Apple’s iTunes began life eight years ago as a music jukebox that interfaced with the first iPods and later with the iTunes Music Store. Fast-forward to 2009, when iTunes has gone far beyond its original purpose.
At this point, working with iTunes’ tabbed data management interface is akin to using Windows 3.1’s File Manager in a Mac OS X Snow Leopard environment. ITunes’ cluttered interface contradicts Apple’s minimalist design aesthetics, and the menus for syncing Info, Ringtones, Music, Photos, Podcasts, Video, and Applications are a text-and-check-box travesty.
iTunes is long overdue for an overhaul, given the multifaceted functionality of the iPhone (and of the
iPod touch, for that matter). Why can’t I drag-and-drop into iTunes? Why can’t I import specific photos into iTunes? Or view applications by their icons, instead of having to resort to a text name that I might not even recall? How about making it easier for me to import self-generated video—from within the tabbed syncing interface?
If Apple were to shake up and reshape iTunes with an eye toward simplicity, it could also make the service far more powerful and compelling. And that, in turn, would make the iPhone platform even more attractive than it is today.
4. Improved Integration With the Web
The iPhone’s hooks into calendars feel fairly archaic. Calendar syncing is limited to Outlook and CalDAV; but if
Palm’s WebOS and its
Pre smartphone can extend this process seamlessly across multiple calendars, why can’t Apple and the iPhone do so in Gen 3? Granted, with an iPhone you can sync contacts with Outlook, Yahoo Address Book, Google Contacts, and Windows; but why can’t you access those contact lists directly from the iPhone’s Contacts app to begin with? Stronger ties with existing, established Web services would help make the iPhone a more Web-centric communications handset.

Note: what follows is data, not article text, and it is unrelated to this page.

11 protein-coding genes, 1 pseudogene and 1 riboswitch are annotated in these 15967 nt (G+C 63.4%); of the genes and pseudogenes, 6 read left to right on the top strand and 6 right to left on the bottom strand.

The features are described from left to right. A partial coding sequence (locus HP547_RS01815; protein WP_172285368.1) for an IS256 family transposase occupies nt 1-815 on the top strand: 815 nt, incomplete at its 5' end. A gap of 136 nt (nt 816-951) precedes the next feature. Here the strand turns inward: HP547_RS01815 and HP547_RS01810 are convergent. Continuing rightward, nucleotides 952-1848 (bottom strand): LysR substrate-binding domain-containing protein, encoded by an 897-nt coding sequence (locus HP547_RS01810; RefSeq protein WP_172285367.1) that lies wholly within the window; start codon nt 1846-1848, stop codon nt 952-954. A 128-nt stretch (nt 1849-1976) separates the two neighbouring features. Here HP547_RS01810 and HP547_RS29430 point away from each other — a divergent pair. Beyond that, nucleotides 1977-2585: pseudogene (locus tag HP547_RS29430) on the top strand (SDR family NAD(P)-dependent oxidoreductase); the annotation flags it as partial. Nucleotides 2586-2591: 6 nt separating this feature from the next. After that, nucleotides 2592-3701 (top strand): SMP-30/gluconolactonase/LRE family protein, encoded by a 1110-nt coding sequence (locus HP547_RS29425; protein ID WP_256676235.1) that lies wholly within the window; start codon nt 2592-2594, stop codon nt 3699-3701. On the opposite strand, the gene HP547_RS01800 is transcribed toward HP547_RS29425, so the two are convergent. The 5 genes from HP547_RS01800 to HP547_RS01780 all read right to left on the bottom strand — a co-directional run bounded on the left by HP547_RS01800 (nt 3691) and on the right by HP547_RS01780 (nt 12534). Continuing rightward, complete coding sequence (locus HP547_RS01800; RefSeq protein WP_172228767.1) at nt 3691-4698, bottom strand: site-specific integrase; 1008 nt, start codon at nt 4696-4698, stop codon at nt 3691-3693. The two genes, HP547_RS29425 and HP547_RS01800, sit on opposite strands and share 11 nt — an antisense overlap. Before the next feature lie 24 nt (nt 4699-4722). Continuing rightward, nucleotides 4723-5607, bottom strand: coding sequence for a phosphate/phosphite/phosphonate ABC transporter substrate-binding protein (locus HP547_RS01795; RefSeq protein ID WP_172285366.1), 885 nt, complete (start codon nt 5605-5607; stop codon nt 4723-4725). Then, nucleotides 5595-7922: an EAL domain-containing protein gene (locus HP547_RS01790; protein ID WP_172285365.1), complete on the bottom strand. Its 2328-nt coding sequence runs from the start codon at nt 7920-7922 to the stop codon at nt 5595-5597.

5. A Better Camera—Really
Yes, Apple has bumped the
camera in the iPhone 3GS up to 3 megapixels and added tap response to focus/expose and macro functionality. But the camera needs more work to improve its standing in today’s vigorous camera phone competition.
Let’s start with the megapixel count. The iPhone 3GS’s 3 megapixels feels almost entry-level in comparison to the offerings of today’s high-flying phones. Such models as the Nokia N97 have already reached 5 megapixels, and higher megapixels are appearing with greater frequency on pricey camera phones. Bump up the megapixels and the image quality, Apple, and you bump up the device’s functionality—and its ability to fill in for a point-and-shoot camera for casual snapshots.
Also high on my list: Allow one of the existing buttons (the volume control or the home button) to act as the shutter. I find I can’t steady the camera adequately when I have to push on the screen to snap the shutter. A physical button would solve that problem—and make the phone’s camera much easier to use one-handed. For example when you’re snapping a picture of yourself and a friend at a party, with the phone’s screen facing away from you, pushing a physical button is a lot easier than finding and pressing a virtual button on the display.
Software image stabilization would be another great feature, as would better light-sensitivity capabilities and an LED flash (another increasingly common feature on camera phones). Include the ability to shoot multiple frames rapid-fire, and suddenly the iPhone 3G S’s camera could be a very powerful tool.